A red carpet has been set in the courtyard of the Versailles Palace on May 29, 2017 near Paris, ahead of the arrival of Russia’s president for a meeting with his French counterpart. French President Emmanuel Macron hosts Russian counterpart Vladimir Putin in their first meeting since he came to office with differences on Ukraine and Syria clearly visible. / AFP PHOTO / STEPHANE DE SAKUTIN
France’s new President Emmanuel Macron was to host Russian counterpart Vladimir Putin on Monday in the latest test of his diplomatic mettle after vowing firm stands on Ukraine and Syria.
“It is essential to talk to Russia because there are many international issues that will not be resolved without a tough exchange with the Russians,” Macron said at the G7 summit in Sicily which wound up on Saturday.
The 39-year-old centrist leader’s meeting with Putin, 64, caps a whirlwind of diplomacy including the G7 talks as well as last week’s NATO summit in Brussels.
He told a French weekly that he was not “bothered” by leaders who “think in terms of power ratios”, citing Putin as an example along with US President Donald Trump.
But Macron, who became France’s youngest president just three weeks ago, said he does not believe in “the diplomacy of public invective but in bilateral dialogue”.
As a candidate, Macron had tough words for Russia, accusing it of following a “hybrid strategy combining military intimidation and an information war”.
Since the start of the war in Ukraine in 2014, Russia has flexed its muscles with a series of war games involving tens of thousands of troops in areas bordering NATO Baltic states.
– ‘Not a single concession’ –
In Sicily on Saturday, Macron said he would make “not a single concession” to Russia on Ukraine as he and his G7 counterparts said they were prepared to strengthen sanctions against Moscow.
Western powers charge Russia with failing to honour its commitments under the Minsk accords framework for establishing a cessation of hostilities between Kiev forces and Moscow-backed separatist rebels in eastern Ukraine.
France helped spearhead the sanctions, which have seriously dented EU-Russia trade, with a retaliatory Russian embargo on European agricultural products hurting French farmers.
The Syrian conflict will also be high on the agenda, with Macron saying he was in favour of “building an inclusive political solution in a much more collective way”.
He regretted that none of the G7 states is party to Syria peace talks under way in the Kazakh capital Astana initiated by Russia, Iran and Turkey, although there are US observers.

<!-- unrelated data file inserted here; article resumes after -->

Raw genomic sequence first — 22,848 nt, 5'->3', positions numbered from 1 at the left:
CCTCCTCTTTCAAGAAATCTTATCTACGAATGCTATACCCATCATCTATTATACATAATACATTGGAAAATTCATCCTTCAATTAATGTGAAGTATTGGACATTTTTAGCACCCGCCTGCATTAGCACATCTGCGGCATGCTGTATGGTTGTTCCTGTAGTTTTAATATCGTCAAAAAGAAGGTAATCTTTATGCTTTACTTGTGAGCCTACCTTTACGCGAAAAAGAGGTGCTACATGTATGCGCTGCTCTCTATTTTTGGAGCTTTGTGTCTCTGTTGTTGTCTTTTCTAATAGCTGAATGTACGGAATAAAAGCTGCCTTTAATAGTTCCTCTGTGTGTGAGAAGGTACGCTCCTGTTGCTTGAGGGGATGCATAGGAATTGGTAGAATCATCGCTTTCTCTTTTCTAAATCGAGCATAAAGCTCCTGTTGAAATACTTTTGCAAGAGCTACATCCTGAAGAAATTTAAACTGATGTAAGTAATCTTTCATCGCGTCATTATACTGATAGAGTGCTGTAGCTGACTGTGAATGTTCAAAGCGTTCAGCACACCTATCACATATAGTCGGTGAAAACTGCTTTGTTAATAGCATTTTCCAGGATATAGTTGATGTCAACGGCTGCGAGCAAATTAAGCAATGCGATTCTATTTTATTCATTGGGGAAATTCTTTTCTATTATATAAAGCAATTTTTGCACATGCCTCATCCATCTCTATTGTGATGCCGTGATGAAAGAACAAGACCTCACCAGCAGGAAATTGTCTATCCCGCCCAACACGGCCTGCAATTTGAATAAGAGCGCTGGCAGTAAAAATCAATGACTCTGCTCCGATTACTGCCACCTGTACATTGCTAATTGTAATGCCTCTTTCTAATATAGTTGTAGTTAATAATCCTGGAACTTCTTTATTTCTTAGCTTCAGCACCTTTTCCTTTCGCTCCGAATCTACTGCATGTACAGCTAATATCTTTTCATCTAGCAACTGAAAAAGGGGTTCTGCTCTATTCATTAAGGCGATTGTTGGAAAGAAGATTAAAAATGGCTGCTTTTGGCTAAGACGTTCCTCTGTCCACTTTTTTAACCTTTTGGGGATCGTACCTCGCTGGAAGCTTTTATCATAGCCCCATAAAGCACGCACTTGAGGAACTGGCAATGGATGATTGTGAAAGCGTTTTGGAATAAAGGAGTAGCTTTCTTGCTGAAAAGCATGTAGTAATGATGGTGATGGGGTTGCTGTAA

Separate UN-backed negotiations have become down in Geneva over the six-year-old Syrian conflict.
Putin adviser Yuri Ushakov told a Moscow news briefing that he expected an “interesting and frank” discussion on Syria.
“France is among the countries with a very severe stance towards the regime of (Syrian President) Bashar al-Assad,” he said.
Coming so soon after an election in which the Kremlin was widely seen as backing Macron’s far-right rival Marine Le Pen — with Putin hosting her during a surprise visit to Moscow — the encounter in Versailles, near Paris, will have an added personal edge.
Putin was quick to congratulate Macron on his election, urging him to “overcome mutual distrust” and “join forces to ensure international stability and security”.
– ‘Pragmatic’ –
The visit comes seven months after the Russian leader cancelled a trip to Paris for the opening of a Russian cathedral complex near the Eiffel Tower in a spat over Syria with then president Francois Hollande, who had said Russia’s bombing of Aleppo could amount to war crimes.
The venue will be the sumptuous palace of Versailles, where the pair will inaugurate an exhibition marking 300 years of Franco-Russian ties since the visit of Russia’s modernising tsar Peter the Great to France in 1717.
After the talks and a joint news conference, Putin will visit the Paris Orthodox cathedral complex on his own.
On the eve of Putin’s visit, central and eastern European activists staged a small anti-Putin demonstration in Paris.
“We are counting on Macron not to fall into Putin’s trap,” Anne-Marie Goussard, who heads a Franco-Lithuanian umbrella grouping, told AFP.